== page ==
3 Things To Do This Summer For Your Mental Health

May is National Mental Health Awareness Month to highlight the prevalence of mental health conditions with 1 in 5 Americans experiencing some form of it each year. With the overall weight of finals, as well as a multitude of other stressors that can be associated with college life, it is vital to recognize what that amount of stress can do to our mental health and what we can do about it. The fear of finals alone can cause severe anxiety for some, and aggravate existing mental health issues for others. Recognizing and managing this stress is essential, during finals and especially in the aftermath of grades coming out when some may feel disappointed with their performance. Which after the pressure of the end of the semester, may cause some serious negative feelings triggering depression or a whole host of other things. So for this Mental Health Awareness Month, we've got three ways to help your mental health so that we can enjoy our summer and go into the fall with better strategies to maintain good mental health.

  1. 1. Establishing Healthy Habits and Routines

    Healthy habits and routines can be different for each person depending on lifestyle, socioeconomic class, culture, and general personal preferences. One healthy habit that applies to all individuals is getting enough sleep, but not too much sleep. Individuals 18 to 25 are recommended to get 7 to 9 hours of sleep and no more than 10 nor less than 6 hours. Also, an inconsistent sleep schedule can contribute to poor mental health, meaning you need to wake up at the same time every day regardless of having something to do.


    Other healthy habits can include things like exercise, whether it’s taking a bike ride, a walk or hiking with friends. Also, diet: avoid ramen and eat some vegetables. Routines are part of our daily lives from how we wake up in the morning to get ready to how we prepared for bed. Recognizing that routines make our lives easier and can help us live less frantically. An excellent addition to morning routines that saves time (and some money) in the morning is to brew coffee ahead of time and refrigerate it. Although we all love an iced espresso drink to start off our morning, it requires that we may sacrifice some sleep to make the trek to the nearest coffee shop. Instead, brew coffee while you're studying the day before (or prep it for the week and keep it in bottles if you have the fridge space) and pour it into a to-go cup with your dairy (or non-dairy) cream before you walk out the door. Reduce your stress of worrying about having time for a coffee, and with that time you could sleep in a little more, finish up an assignment for class, or do some yoga and stretches to start your day. Healthy habits and routines can help reduce stress and manage mental health, so forming these during summer can make for a smoother transition into your academic year.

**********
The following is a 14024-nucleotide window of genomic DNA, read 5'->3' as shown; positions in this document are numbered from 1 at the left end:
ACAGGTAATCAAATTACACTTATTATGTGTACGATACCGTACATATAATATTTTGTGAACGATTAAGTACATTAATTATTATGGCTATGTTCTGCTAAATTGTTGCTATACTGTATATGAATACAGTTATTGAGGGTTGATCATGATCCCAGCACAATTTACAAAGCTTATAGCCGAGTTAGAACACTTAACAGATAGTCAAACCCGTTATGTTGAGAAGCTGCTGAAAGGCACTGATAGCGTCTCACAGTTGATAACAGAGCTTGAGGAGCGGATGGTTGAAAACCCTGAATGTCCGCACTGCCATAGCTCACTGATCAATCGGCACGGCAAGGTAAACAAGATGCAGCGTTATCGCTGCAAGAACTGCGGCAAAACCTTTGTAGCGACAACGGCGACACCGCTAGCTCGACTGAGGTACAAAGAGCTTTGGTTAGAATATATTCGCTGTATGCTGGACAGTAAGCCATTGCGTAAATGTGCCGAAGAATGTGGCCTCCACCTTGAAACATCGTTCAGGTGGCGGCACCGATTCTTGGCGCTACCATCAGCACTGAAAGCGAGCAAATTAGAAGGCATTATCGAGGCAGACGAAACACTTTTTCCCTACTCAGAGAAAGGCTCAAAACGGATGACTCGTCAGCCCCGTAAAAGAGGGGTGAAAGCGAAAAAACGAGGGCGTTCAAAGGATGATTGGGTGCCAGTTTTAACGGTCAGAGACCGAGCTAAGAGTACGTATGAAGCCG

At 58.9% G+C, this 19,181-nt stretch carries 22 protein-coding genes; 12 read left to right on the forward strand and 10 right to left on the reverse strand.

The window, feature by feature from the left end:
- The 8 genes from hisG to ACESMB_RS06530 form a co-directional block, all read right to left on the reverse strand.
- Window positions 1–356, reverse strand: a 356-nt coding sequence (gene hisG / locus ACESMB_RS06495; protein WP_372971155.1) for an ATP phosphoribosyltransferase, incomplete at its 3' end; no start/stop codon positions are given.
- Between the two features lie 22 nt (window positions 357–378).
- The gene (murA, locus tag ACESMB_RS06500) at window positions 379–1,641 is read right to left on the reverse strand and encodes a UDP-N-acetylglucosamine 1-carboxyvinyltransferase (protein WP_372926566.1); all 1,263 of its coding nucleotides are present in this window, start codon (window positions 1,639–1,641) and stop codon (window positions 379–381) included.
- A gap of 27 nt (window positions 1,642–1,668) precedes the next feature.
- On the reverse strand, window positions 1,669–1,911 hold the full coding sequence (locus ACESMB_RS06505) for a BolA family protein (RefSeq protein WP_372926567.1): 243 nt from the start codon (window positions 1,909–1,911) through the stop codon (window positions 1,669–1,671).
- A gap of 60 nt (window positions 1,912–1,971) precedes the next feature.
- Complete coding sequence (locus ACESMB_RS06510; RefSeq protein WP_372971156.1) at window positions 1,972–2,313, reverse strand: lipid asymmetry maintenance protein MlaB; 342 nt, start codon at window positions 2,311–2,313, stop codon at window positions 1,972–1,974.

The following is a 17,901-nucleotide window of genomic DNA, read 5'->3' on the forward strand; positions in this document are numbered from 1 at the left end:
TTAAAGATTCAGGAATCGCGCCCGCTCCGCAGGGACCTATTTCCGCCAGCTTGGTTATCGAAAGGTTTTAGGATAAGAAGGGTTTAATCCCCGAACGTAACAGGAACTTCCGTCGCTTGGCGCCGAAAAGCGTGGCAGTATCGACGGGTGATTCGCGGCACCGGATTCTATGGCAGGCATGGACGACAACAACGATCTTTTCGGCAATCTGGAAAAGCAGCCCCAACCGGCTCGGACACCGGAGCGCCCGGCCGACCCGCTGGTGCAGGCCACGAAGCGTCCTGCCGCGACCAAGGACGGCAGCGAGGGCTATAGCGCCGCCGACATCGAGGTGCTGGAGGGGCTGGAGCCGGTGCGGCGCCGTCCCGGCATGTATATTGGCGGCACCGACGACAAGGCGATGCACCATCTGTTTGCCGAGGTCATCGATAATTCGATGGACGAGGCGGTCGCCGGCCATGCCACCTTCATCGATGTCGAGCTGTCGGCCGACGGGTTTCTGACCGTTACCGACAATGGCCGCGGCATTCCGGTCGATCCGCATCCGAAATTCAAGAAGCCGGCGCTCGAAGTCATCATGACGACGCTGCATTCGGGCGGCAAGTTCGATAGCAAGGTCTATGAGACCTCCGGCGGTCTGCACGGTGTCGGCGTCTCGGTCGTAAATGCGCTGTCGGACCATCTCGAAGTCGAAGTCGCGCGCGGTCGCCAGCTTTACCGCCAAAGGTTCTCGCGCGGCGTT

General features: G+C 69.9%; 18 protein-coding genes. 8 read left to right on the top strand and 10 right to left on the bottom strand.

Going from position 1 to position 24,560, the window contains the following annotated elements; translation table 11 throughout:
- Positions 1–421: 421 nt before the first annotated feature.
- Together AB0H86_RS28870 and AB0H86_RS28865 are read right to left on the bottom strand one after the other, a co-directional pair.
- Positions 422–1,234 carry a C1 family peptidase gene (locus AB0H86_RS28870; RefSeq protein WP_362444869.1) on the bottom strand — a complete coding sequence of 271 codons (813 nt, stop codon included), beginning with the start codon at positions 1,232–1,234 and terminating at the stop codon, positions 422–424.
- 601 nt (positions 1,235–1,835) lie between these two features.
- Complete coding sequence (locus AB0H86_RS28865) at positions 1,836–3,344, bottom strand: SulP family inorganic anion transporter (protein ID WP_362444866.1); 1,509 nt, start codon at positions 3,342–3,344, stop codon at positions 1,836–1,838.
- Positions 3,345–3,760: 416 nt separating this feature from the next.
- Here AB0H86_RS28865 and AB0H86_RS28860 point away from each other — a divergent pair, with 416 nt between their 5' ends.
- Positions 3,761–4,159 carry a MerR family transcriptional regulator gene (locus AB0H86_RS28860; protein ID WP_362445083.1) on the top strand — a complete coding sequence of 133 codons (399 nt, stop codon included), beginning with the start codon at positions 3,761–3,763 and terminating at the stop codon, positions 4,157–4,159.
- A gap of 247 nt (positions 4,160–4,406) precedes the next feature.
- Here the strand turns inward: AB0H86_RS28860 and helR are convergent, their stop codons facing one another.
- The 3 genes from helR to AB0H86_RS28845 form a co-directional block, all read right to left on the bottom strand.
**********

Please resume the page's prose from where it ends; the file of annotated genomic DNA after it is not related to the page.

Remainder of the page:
2. 2. Summer and Fear of Missing Out

    After the relief of finals, or increased stress and anxiety from them, many are faced with FOMO and trying to make the most of summer by piling as much as they can in. It is essential to recognize that overdoing it, whether planning all of your summer fun or taking classes and internships, can cause burnout, which can cause or aggravate existing mental health issues. Don't overdo it. Keeping yourself busy rather than spending the summer binging Netflix is ok, but doing too much can significantly impact mental health negatively.


    It's also important to try and maintain realistic expectations of what you can fit into three months, it seems like a lot of time, but it flies by. Allow yourself time to recover, especially if the semester was particularly trying. Unplug from social media to avoid the FOMO and be present with your friends and family to enjoy your summer rather than comparing it to other individuals. Make the most of your summer academically if you want, but also take some time to enjoy the warm weather and sunshine, it's not a race to the finish line if it means sacrificing your mental health. You will exhaust yourself mentally and physically, leading to a poor start for fall and the academic year.

  3. 3. Know Your Resources

    Don't be afraid to ask for help. Universities provide some mental health support services, but it’s difficult if you are an out of state student to access those services during summer. With a multitude of online resources, help can be a few clicks or a call away. Also, if you can - turn to family for help, whether it is a conversation, help cleaning your apartment, or assistance getting access to services, do so. Family can be a great support system. However, some families may not be supportive or understanding of mental health issues, which can be discouraging, so finding support through friends and mentors in these situations is essential. Try to find your support network, because even when you aren’t actively facing mental health issues, it’s crucial to be able to turn to them when things bubble up. Finally, for individuals diagnosed or feel that they need to be diagnosed with mental health issues, contact a professional because it is vital to learn how to manage your mental health. Depending on the severity of mental illness, you may qualify for aid and accommodations from the Disability Resource Center on your campus as well.

Communicating in regards to mental health can be difficult, but it is key to managing and developing a healthy support system that can be of assistance during and after university. Building this support system and knowing your resources is critical in having a successful college career and navigating the stressors of classes (or just life) and other mental health issues.